Page last updated: Thursday, 11 December 2014 - 10:01am

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Groundcovers are like a living mulch in terms of the useful roles they serve in the garden. They protect the soil surface from the sun’s heat, reduce evaporation, prevent wind erosion and suppress weeds.

However, many groundcovers compete with other plants, stray into areas of the garden where you do not want them and, in some cases, jump the fence and invade natural habitats.

Some are extremely difficult to remove once they become a problem, so it is worth considering, before planting, whether you have room for a particular groundcover and the dedication to keep it under control.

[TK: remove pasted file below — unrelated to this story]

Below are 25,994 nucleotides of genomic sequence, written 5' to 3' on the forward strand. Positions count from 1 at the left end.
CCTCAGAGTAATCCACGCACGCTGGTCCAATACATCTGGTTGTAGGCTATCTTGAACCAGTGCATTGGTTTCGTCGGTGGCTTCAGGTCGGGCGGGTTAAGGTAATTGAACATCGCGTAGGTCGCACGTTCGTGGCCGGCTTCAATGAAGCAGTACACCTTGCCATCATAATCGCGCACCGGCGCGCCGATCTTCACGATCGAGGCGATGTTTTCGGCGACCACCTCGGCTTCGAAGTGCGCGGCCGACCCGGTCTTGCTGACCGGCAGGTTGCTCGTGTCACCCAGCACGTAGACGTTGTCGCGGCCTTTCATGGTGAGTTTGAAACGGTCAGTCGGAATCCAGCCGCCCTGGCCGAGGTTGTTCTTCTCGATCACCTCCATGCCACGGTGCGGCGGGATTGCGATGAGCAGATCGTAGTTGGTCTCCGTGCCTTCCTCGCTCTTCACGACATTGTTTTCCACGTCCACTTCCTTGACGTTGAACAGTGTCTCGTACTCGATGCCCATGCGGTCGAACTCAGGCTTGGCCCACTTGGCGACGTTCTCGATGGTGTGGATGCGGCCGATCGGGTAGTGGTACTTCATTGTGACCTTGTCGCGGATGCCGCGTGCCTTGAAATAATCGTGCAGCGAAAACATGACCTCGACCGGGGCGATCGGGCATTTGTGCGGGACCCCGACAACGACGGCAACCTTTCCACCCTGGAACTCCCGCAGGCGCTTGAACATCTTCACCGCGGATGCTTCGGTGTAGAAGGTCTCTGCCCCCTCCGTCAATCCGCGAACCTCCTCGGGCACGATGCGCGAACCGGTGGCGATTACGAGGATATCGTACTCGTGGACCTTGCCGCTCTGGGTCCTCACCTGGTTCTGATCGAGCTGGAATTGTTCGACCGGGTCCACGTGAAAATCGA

Many groundcovers are prostrate perennials that form either a mat or multiple clumps, spreading by means of above-ground stolons or underground rhizomes. Some prostrate shrubs are also classed as groundcovers, and some climbers will grow vigorously across the ground if there is no vertical support for them to grow up.

Anticipating the spread

When buying a groundcover, read the label and take note of the height and width that it is expected to reach — then be prepared for it to exceed those dimensions, especially in optimum conditions. Be wary if the label describes a species as having “indefinite” spread. Avoid accepting cuttings from friends or neighbours who say that this particular plant gives rapid coverage. Do not order seeds from overseas, or seeds and plants from interstate, or the internet, as you might inadvertently bring in a weedy species that could pollute natural habitats in Western Australia.